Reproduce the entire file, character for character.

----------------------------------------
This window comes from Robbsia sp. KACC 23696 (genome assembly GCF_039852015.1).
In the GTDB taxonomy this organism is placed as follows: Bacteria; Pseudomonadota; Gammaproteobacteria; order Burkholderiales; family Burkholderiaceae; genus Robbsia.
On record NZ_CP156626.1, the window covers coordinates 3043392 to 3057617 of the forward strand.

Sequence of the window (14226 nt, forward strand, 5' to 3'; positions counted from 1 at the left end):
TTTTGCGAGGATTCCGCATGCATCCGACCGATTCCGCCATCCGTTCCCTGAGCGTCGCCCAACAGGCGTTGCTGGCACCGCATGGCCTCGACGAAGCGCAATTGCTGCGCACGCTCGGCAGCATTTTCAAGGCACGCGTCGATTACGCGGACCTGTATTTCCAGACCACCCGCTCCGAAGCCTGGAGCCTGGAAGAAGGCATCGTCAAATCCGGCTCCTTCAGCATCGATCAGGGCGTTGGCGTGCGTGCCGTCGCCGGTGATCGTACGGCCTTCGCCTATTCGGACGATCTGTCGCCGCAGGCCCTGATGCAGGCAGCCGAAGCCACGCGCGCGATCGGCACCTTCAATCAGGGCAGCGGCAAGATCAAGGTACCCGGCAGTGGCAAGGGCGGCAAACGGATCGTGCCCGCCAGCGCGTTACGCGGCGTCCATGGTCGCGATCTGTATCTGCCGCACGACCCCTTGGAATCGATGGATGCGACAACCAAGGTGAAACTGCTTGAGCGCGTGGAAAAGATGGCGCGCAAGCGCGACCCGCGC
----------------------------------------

This window comes from Robbsia sp. KACC 23696 (genome assembly GCF_039852015.1).
In the GTDB taxonomy this organism is placed as follows: Bacteria; Pseudomonadota; Gammaproteobacteria; order Burkholderiales; family Burkholderiaceae; genus Robbsia.
On record NZ_CP156626.1, the window covers coordinates 3043392 to 3057617 of the forward strand.

Sequence of the window (14226 nt, forward strand, 5' to 3'; positions counted from 1 at the left end):
TTTTGCGAGGATTCCGCATGCATCCGACCGATTCCGCCATCCGTTCCCTGAGCGTCGCCCAACAGGCGTTGCTGGCACCGCATGGCCTCGACGAAGCGCAATTGCTGCGCACGCTCGGCAGCATTTTCAAGGCACGCGTCGATTACGCGGACCTGTATTTCCAGACCACCCGCTCCGAAGCCTGGAGCCTGGAAGAAGGCATCGTCAAATCCGGCTCCTTCAGCATCGATCAGGGCGTTGGCGTGCGTGCCGTCGCCGGTGATCGTACGGCCTTCGCCTATTCGGACGATCTGTCGCCGCAGGCCCTGATGCAGGCAGCCGAAGCCACGCGCGCGATCGGCACCTTCAATCAGGGCAGCGGCAAGATCAAGGTACCCGGCAGTGGCAAGGGCGGCAAACGGATCGTGCCCGCCAGCGCGTTACGCGGCGTCCATGGTCGCGATCTGTATCTGCCGCACGACCCCTTGGAATCGATGGATGCGACAACCAAGGTGAAACTGCTTGAGCGCGTGGAAAAGATGGCGCGCAAGCGCGACCCGCGC